Whether you’re looking to plan a perfect landscape shot to coincide with an astronomical event or just want to previsualize some potential viewpoints before a trip, there are a number of free or inexpensive apps that can help you create your best images.
While I’ve used these apps for planning landscape and travel shots, they can be applicable to almost any style of photography that takes place outdoors. Portrait sessions can be planned out to maximize light, scout potential locations, and track your favorite spots. Astrophotographers can plan around foreground elements. Essentially, if you’re shooting outside a studio, these apps can help you make the best use of light and location.
PhotoPills is basically a must download. While it isn’t free, like some of the other options on this list, it sets itself apart by offering more features and emphasizing usability. While 90% of my use is for its astro-planning features, including sun, moon, and Milky Way planning tools, it also offers a number of useful utilities. These include field of view, time-lapse, and depth of field calculators, meteor shower planners, and an equivalent exposure calculator.
The reason why 90% of my time is spent in the astro-planning features is because it does planning better than any other app on this list. The augmented reality feature is really a game-changer compared to any other map-based tool (it offers the map view as well). By letting you look through your phone’s camera, you can actually see the path of the astronomical objects across the sky, making it easy to fine-tune alignment. No more guessing what that azimuth and altitude will actually translate into since you can just see them.
The only two downsides are the clunky interface for setting the time and the expense of the app itself. Since so much of the app revolves around moving forward and backward in time, the ability to set, recall, and change the visualized time needs to be perfect. Instead, it’s just good. Sweeping through times or jumping back to a certain point are clunky. Also, I’d love to see some form of calendar integration; once you’ve found a useful date, it would be great to just drop a geo-tagged calendar event into your Google Calendar. As for the expense, $10 for Android or iOS isn’t the end of the world, and I appreciate the non-subscription-based pricing. The downside to this is that with a little effort, you can duplicate the core functionality (excluding AR) with a few free tools.
The app is available for download from both major app stores for $10.
Google Earth, on the desktop, combines 3D buildings, travel planning, and accessible satellite imagery into one convenient tool. Smaller features like the ability to model sunlight across the landscape and create lists of potential locations further extend the usefulness of this as a planning tool. Being able to drop the angle of the camera and sweep around the landscape make it easy to identify a number of potentially useful locations.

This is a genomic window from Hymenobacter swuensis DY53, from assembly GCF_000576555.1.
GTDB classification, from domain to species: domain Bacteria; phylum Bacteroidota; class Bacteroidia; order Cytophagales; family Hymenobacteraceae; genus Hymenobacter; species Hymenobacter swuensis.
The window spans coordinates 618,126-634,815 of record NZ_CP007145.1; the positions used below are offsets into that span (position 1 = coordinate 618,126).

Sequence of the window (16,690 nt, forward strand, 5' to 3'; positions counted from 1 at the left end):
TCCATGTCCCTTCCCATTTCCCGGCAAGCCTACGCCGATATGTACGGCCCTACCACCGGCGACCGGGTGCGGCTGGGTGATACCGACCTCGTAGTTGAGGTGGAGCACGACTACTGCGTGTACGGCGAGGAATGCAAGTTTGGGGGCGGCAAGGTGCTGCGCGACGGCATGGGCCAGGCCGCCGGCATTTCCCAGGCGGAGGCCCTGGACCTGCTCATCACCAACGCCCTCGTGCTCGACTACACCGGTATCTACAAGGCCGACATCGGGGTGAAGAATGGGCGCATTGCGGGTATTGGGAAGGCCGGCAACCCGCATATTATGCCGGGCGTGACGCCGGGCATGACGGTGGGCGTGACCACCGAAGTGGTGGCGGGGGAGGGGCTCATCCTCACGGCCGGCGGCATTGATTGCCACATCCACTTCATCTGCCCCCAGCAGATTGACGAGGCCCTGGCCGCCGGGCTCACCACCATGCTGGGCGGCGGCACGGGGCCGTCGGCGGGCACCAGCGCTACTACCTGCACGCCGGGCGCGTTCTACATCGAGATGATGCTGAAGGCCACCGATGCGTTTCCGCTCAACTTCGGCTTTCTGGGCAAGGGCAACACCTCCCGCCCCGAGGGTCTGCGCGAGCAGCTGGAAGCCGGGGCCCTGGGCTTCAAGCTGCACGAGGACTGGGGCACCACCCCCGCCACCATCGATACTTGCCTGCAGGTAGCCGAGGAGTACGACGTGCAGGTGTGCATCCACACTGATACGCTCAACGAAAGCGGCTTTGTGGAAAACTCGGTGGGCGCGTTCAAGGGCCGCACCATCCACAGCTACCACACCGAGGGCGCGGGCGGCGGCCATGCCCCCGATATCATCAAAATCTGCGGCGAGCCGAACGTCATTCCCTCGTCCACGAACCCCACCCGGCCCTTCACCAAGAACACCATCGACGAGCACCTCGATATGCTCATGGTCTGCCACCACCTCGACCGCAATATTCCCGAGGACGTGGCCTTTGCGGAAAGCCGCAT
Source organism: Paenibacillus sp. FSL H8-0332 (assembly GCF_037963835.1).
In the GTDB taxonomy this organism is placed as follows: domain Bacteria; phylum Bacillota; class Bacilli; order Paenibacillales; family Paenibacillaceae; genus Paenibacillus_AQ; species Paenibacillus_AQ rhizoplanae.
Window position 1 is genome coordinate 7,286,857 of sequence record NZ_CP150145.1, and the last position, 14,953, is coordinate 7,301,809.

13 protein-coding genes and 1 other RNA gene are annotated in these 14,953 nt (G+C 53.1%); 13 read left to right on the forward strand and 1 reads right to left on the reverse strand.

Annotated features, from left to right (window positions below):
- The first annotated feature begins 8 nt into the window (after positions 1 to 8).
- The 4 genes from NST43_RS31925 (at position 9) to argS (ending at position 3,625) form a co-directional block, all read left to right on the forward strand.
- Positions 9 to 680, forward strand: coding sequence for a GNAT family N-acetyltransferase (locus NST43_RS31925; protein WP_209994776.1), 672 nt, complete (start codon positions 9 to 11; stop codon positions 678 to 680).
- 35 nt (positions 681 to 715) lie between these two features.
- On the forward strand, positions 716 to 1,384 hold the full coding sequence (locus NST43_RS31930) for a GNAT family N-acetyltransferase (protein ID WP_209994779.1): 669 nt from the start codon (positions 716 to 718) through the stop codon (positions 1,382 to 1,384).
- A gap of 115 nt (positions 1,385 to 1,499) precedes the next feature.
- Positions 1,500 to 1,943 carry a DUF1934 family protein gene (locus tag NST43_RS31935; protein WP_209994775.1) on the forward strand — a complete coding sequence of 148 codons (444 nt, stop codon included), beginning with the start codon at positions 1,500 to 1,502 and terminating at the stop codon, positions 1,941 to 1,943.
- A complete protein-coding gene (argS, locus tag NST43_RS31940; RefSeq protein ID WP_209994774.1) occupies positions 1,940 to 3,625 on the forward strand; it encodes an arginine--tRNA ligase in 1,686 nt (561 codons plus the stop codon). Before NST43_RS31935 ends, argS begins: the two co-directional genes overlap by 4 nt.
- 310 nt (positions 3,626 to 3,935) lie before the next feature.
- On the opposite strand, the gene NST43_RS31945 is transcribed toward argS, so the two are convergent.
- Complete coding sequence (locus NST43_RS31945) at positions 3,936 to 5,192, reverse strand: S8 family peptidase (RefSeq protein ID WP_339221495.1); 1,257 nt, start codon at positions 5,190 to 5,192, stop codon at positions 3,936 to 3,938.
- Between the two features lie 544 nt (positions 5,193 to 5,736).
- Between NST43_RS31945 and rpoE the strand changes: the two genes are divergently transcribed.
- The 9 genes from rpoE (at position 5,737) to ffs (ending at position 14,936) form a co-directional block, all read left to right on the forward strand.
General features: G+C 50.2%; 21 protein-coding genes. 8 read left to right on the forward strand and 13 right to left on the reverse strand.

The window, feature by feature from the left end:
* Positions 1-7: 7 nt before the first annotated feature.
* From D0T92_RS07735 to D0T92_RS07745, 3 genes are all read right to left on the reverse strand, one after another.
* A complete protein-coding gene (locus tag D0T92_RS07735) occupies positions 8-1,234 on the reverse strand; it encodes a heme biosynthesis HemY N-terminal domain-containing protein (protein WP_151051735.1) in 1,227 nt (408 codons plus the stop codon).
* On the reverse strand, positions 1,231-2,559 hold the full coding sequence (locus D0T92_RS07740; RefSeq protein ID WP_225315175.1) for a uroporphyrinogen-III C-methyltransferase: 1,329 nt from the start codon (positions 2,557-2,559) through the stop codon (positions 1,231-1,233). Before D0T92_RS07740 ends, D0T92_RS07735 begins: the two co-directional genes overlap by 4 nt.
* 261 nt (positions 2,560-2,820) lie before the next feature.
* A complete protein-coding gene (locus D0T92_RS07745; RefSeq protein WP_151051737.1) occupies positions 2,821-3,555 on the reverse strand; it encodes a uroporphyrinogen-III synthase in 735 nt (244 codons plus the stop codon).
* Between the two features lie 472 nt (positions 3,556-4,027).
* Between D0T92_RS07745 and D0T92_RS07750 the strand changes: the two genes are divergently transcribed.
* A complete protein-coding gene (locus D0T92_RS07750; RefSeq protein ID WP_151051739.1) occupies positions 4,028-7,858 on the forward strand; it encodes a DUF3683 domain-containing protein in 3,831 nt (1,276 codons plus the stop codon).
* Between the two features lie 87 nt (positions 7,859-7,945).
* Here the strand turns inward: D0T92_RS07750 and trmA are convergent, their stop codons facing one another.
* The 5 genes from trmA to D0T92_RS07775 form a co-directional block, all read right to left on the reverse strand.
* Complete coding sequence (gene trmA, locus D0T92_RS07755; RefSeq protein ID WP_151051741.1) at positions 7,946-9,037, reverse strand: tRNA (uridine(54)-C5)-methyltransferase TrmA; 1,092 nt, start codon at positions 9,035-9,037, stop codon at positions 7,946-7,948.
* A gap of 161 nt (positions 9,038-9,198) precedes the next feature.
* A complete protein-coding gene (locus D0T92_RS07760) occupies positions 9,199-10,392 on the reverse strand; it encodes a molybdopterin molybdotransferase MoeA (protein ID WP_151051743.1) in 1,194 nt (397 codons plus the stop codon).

Adding “layers,” Google’s term for info like 3D buildings, places, and borders is what really makes this more useful than Google Maps alone. Interestingly, one layer includes Google Maps photos, making it even easier to get an idea of what it looks like on a ground level. Lastly, it offers tight integration with Street View, making it even useful for planning a shoot in a more urban environment, in contrast to a number of these other app options.
Google Earth Pro is available for download here.
Google Maps has obvious utility as a turn-by-turn navigation app. It’s also the best navigation discovery tool. What I mean by that is if you’re looking for an obscure trailhead, Maps can often find it just via search, even if it doesn’t seem like it’s marked on the map.
One tool that Google hasn’t heavily publicized, however, is the ability to create lists. Whether on the desktop or mobile app, you can add places to a list via “Your Places.” These lists can then be turned on or off, with the added points of interest showing up with prominence directly on the map.
I find this really helpful when exploring a new city, since I can throw restaurants, museums, photo spots, and more relevant locations onto the map.With that view turned on, it’s easy to see that I’m just a few blocks from a restaurant I was interested in and just a short walk from a great viewpoint, turning Maps into a personalized, location-aware guidebook. Conveniently, you can share and modify these lists, making group planning easier too.
With the most recent update, saved locations lists are now given more prominence in the bottom middle of the screen. It’s important to note the distinction between lists and “My Maps.” My Maps is essentially an amped-up version of lists, with support for custom icons and more layers (for example, photo spots and restaurants as different sets of icons). My Maps has worse functionality on mobile but a richer feature set. Both are accessed via mobile in the same way, so I’d suggest trying Lists first and going to My Maps if you’re looking for more control.
Google Maps is free to download from the App Store.
If you just want to get started with planning around the sun and moon, but don’t want to commit $10 to an app, The Photographer’s Ephemeris is the web app for you. The web app is free to use. It provides a visualization of the sun’s travel, moon’s travel, and important times, as well as a visualization of their paths over a terrain map provided by Google Maps.
While the “lines on a map” interface is less user friendly than the augmented reality offered by PhotoPills, it’s perfectly serviceable for general planning. Frankly, I like the date and location interfaces better than PhotoPills. It’s as easy as clicking and dragging a pushpin to change the location, while the date can easily be adjusted.
The Photographer's Ephemeris is available online. If you find it useful, check out their paid mobile app offerings or consider making a donation.